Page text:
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Disability accessibility — It is all very well and good that there is a debate about whether Storm P's mural on A-vej on Frederiksberg Campus is racist. But I wonder when we can dare take on a debate over how the whole building is ableist.
I am a former student at Frederiksberg Campus who, halfway through my study programme, became a wheelchair user following a working accident. It comes as a surprise to me that we can debate whether a mural is offensive to one minority, but we have not yet discussed the fact that another minority – namely people with mobility disabilities – do not even have access to see the painting at all.
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I think it is perfectly reasonable to discuss the future of the mural. But I look forward to the day when the complete lack of ramps, lifts and disabled toilets on A-vej sets off just as much outrage as the mural does. Because if we expect people with disabilities to take part in society and educate themselves, why do we accept that they are not given access to the Friday bar on Frederiksberg Campus? Or the Gimle canteen? Or half of the classrooms?
I think it is perfectly reasonable to discuss the future of the mural. But I look forward to the day when the complete lack of ramps, lifts, and disabled toilets on A-vej sets off just as much outrage as the mural does.
I hope one day we will talk about ableism in the same way we talk about racism. Because even though it’s been 69 years since Rosa Parks refused to move to the back of the bus, my minority still does not have access to board the buses in Copenhagen in 2024.
We discuss the need for gender-neutral toilets so that all gender identities can go to the bathroom in a dignified way. But I think about all the times I’ve had to crawl along a soiled toilet floor to get to the toilet because there wasn’t a disabled toilet and the door to the regular toilet was too narrow for the wheelchair.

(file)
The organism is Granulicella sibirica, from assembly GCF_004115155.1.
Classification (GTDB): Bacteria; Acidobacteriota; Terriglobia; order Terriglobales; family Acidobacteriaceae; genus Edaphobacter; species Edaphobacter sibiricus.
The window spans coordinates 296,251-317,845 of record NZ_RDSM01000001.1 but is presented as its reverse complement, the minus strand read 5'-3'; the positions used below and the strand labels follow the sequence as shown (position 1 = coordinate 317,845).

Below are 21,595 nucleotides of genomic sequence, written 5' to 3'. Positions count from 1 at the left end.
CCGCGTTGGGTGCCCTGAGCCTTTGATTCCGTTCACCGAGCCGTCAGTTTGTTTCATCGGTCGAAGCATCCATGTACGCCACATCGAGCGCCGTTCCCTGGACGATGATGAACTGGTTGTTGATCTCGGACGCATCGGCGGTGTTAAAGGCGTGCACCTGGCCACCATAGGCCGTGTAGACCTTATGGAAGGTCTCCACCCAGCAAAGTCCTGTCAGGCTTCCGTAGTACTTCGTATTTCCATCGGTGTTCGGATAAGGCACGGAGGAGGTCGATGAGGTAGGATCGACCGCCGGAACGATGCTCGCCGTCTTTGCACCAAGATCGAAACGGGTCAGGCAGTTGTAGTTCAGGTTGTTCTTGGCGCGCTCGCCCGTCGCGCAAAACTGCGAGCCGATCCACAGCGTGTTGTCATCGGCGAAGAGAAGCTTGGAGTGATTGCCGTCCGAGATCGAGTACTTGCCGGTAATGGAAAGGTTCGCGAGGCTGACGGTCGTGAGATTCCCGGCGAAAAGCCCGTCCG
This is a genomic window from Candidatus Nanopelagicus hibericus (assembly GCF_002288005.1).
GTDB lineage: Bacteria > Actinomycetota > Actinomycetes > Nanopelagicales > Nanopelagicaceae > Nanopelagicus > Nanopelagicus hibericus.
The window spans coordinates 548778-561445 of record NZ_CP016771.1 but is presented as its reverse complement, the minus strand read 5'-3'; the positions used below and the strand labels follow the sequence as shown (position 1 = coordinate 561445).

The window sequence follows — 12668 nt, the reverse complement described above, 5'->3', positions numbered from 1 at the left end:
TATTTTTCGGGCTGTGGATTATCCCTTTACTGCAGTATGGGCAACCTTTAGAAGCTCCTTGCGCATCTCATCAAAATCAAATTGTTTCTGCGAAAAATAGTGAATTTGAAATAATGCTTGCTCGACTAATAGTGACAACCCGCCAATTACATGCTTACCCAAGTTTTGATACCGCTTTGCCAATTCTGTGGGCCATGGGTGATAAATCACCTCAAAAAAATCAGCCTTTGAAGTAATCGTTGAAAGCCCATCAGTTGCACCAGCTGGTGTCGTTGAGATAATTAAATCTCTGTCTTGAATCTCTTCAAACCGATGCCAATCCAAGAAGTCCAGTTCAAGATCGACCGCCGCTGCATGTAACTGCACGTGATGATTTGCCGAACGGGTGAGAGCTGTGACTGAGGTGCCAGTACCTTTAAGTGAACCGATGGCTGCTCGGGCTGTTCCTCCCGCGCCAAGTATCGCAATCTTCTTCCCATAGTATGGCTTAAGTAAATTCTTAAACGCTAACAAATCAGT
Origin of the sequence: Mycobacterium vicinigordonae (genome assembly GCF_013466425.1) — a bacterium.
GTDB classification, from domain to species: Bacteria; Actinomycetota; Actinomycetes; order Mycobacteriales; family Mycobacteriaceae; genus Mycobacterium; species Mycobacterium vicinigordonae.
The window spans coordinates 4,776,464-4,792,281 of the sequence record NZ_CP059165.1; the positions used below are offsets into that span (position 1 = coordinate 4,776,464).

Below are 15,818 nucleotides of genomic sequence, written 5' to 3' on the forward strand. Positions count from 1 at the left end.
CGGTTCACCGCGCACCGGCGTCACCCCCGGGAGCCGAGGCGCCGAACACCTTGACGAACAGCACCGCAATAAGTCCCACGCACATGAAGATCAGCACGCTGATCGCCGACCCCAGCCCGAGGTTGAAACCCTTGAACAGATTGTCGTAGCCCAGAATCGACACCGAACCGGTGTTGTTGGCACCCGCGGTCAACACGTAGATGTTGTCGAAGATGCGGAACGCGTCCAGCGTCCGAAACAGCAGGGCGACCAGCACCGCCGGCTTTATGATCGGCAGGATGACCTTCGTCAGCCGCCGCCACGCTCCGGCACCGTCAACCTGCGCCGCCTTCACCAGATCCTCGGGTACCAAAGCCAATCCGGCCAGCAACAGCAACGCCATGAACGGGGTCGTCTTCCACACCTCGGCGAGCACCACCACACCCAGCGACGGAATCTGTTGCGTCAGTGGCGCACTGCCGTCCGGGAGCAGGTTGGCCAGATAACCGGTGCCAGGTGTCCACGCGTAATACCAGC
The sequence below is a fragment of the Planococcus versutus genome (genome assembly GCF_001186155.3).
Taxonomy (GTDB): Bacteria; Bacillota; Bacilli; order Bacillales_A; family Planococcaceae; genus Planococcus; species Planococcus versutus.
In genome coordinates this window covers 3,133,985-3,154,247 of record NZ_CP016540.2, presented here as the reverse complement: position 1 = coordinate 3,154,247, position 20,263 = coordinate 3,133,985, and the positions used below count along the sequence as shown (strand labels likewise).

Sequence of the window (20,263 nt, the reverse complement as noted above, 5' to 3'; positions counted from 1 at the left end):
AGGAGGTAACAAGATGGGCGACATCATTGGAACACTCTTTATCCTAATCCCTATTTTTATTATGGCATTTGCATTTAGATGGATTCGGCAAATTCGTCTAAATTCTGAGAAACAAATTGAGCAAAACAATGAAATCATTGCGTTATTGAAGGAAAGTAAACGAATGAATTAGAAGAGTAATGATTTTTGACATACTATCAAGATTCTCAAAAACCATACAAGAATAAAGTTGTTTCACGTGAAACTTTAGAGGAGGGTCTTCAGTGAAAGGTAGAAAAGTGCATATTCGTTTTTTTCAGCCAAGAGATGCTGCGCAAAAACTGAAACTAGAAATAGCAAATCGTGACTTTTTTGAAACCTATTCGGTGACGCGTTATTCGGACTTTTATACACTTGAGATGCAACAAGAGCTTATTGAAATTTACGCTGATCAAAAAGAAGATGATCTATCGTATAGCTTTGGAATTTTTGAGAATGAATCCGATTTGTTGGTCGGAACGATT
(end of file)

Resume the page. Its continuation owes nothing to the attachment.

But we don’t talk about that as discrimination. This is just the reality that members of my minority have to come to terms with.
I once asked management when I can expect all buildings at the University of Copenhagen (UCPH) to be wheelchair accessible. The rector replied that these were old, preservation-worthy, buildings and that there were no concrete plans to create accessibility at UCPH. But when the Italians can build elevators in the Coliseum and ramps in Pompeii, then we can also ensure disability accessibility at the University of Copenhagen if we want to.
But when the Italians can build elevators in the Coliseum and ramps in Pompeii, then we can also ensure disability accessibility at the University of Copenhagen if we want to.
If we do not want to do it because it is the right thing to do, perhaps we could do it because it makes economic sense. I believe that there is a good chance that investing in accessibility will encourage more students with disabilities to complete their studies. And this will in turn give them access to a wider range of job opportunities.
It makes intuitive sense to me that the motivation to keep up with your studies increases if you have the opportunity to keep up with your classmates in the canteen or go to the Friday bar. In the same way, it increases your sense of belonging if you don’t have to bother a busy lecturer by figuring out where to change your clothes if you can’t get into the cloakroom in the basement like all the other students.
If you now think that I am looking for alterations that will accommodate only a few students, then I will remind you that lack of accessibility is a vicious circle: The need may seem less than it really is. If you never see a wheelchair user on campus, you probably assume that the need is not there. But the reason you do not see wheelchair users is, of course, because their needs have not been met.
The need is there – to a high degree. But accessibility issues are so extensive that, compared with the background population, far fewer people with disabilities study, work, and have Friday drinks on campus.
So the next time you see a staircase without an elevator, remember that when you go up the stairs, you will find yourself in a world where a certain minority is sorted out. Not because they don’t exist, but because they don’t have access.
It is my hope that the students who succeed me will not feel excluded from the community. Neither due to murals nor the lack of ramps.